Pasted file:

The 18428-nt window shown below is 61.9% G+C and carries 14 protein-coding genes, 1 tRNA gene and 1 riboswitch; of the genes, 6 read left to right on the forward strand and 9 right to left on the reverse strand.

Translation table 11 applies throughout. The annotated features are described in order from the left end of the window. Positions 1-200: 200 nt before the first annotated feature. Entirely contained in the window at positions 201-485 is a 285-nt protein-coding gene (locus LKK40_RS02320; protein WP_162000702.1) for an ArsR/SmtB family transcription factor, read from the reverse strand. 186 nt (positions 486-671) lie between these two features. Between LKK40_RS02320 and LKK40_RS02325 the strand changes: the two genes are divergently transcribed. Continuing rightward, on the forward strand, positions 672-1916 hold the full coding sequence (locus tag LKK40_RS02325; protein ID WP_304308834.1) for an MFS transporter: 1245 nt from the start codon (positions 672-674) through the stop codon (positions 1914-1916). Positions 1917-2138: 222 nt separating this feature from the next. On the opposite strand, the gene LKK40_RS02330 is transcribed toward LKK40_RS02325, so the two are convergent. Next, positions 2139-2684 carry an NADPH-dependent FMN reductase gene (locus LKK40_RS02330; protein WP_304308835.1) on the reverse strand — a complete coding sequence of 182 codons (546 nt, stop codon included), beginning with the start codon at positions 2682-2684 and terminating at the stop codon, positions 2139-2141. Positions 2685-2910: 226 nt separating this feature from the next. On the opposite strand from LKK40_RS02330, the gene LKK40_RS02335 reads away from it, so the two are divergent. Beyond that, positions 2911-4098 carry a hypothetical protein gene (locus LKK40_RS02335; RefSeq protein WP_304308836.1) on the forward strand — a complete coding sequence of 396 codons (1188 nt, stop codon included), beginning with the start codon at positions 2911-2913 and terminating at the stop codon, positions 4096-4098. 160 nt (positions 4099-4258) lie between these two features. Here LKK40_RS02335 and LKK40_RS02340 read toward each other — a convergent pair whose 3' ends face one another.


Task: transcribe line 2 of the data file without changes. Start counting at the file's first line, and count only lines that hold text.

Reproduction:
Translation table 11 applies throughout. The annotated features are described in order from the left end of the window. Positions 1-200: 200 nt before the first annotated feature. Entirely contained in the window at positions 201-485 is a 285-nt protein-coding gene (locus LKK40_RS02320; protein WP_162000702.1) for an ArsR/SmtB family transcription factor, read from the reverse strand. 186 nt (positions 486-671) lie between these two features. Between LKK40_RS02320 and LKK40_RS02325 the strand changes: the two genes are divergently transcribed. Continuing rightward, on the forward strand, positions 672-1916 hold the full coding sequence (locus tag LKK40_RS02325; protein ID WP_304308834.1) for an MFS transporter: 1245 nt from the start codon (positions 672-674) through the stop codon (positions 1914-1916). Positions 1917-2138: 222 nt separating this feature from the next. On the opposite strand, the gene LKK40_RS02330 is transcribed toward LKK40_RS02325, so the two are convergent. Next, positions 2139-2684 carry an NADPH-dependent FMN reductase gene (locus LKK40_RS02330; protein WP_304308835.1) on the reverse strand — a complete coding sequence of 182 codons (546 nt, stop codon included), beginning with the start codon at positions 2682-2684 and terminating at the stop codon, positions 2139-2141. Positions 2685-2910: 226 nt separating this feature from the next. On the opposite strand from LKK40_RS02330, the gene LKK40_RS02335 reads away from it, so the two are divergent. Beyond that, positions 2911-4098 carry a hypothetical protein gene (locus LKK40_RS02335; RefSeq protein WP_304308836.1) on the forward strand — a complete coding sequence of 396 codons (1188 nt, stop codon included), beginning with the start codon at positions 2911-2913 and terminating at the stop codon, positions 4096-4098. 160 nt (positions 4099-4258) lie between these two features. Here LKK40_RS02335 and LKK40_RS02340 read toward each other — a convergent pair whose 3' ends face one another.